PRINT TRANSCRIPT
Can you say anything about the sort of aids and equipment that people might need to help them and how they get them?

Yes. I mean again generally it’s about responding to changing needs. So what we like to do in the first instance, if somebody’s newly diagnosed, then I will introduce them to our rehab team. They will have physio assessment, OT assessment. Aids and adaptations tend to fall practically with the occupational therapist. So we’re looking at how does somebody get around their home. Would they benefit from a rail outside their door just so they can step out? Would they benefit from an extra rail on the stairs? Looking at how do they shower or bath, you know, is there anything that would promote their safety in those areas? Looking in the kitchen, would sitting preparing a meal be easier than standing preparing a meal? So quite often we’re looking at very small things. We can, we can look at cutlery, you know, that may be a little bit more weighty, so it’s easier to handle and use. General advice on the types of even, you know cups, mugs. So there’s a lot of practical advice and small aids and adaptations. Obviously when you get to physiotherapy you’re looking at sticks, you’re looking at walkers. You know, again a big fan of introducing things like wheelchairs very early on because they conserve energy, you know, they allow somebody to continue to participate with the family. Whereas, you know, going out to look round maybe a theme park or a museum could be absolutely exhausting even for somebody that is still, you know, independently mobile. But using things like wheelchairs for short distances, advising somebody, “Why don’t you look at electric scooters? You know, the kids’ll love it. It’s a bit of fun!” So it’s not saving wheelchairs and scooters on somebody severely disabled, it’s about saying, “Let’s use them sooner rather than later” because, you know, it takes away the fear of having them as part of their life. And, you know, they come and go. If somebody’s poorly, use it. If you’re well, put it back in the cupboard. So I, you know, I’m a big fan of that.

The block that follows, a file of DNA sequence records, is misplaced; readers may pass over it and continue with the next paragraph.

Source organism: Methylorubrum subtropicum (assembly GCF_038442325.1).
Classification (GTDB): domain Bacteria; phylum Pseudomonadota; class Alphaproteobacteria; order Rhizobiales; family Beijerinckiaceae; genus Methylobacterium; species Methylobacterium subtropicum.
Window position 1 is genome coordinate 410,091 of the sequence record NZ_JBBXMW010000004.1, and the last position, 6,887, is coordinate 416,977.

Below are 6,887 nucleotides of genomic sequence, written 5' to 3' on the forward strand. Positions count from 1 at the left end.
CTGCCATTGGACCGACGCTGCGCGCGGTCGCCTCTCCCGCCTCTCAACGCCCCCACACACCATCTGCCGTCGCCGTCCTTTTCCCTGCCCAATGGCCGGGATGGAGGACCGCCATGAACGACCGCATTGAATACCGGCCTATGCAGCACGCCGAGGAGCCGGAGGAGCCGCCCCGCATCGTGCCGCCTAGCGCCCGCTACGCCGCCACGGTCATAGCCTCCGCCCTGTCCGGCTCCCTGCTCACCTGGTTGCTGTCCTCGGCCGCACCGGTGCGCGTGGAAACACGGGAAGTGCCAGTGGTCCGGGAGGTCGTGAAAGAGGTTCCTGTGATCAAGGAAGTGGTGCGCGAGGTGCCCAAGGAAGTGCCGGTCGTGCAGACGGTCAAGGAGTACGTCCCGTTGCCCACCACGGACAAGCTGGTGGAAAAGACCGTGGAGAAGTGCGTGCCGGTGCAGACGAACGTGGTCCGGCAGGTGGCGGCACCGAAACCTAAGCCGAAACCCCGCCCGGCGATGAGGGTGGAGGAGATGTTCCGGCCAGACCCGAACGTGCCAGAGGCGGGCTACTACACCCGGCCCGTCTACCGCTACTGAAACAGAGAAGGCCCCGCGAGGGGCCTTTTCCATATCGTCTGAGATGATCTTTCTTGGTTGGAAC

Do people resist that at all in the early stages?

Yes, initially. So we get a lot of, you know, there can be tears, there can be just sheer terror at the thought I’ve mentioned a wheelchair. But once you’ve gone past that stage and it’s about I suppose a bit of cognitive behavioural therapy, it’s about giving different scenarios. And once somebody’s mindset has changed it can open up a whole new world to them. And that’s fabulous to see and for them to come and share that with you. That can be actually quite remarkable, and yet they were absolutely terrified in the beginning. So that is something that can make a massive difference very early on.
 

MS Specialist Nurse gives some advice to people and their families who are living with MS.

MS Specialist Nurse gives some advice to people and their families who are living with MS.

SHOW TEXT VERSION
PRINT TRANSCRIPT
I don’t think there is any one answer to the treatment, management and living with MS. I think it’s about identifying your local support, your local services. Utilise them. Don’t be frightened of picking the phone up. It’s not just about drug treatment. It’s about therapies, it’s about complementary therapies, alternative therapies. And, you know, it’s about thinking outside the box quite often. So just keep communicating with the services that are available to you. 

Just talk to each other. You know, don’t isolate yourself. Don’t assume that it’s you that’s, you’re the only one that’s living with the MS. Your whole family is living with it. And the, the one thing that I, that I say to many people is, “Be your own best friend.” You know, if you, quite often it’s hard to sort of, to give yourself advice or step outside yourself and be your own best friend. What advice would you give to your best friend, if you’re struggling with the situation. And quite often it’s much easier to do that.
Previous Page
Next Page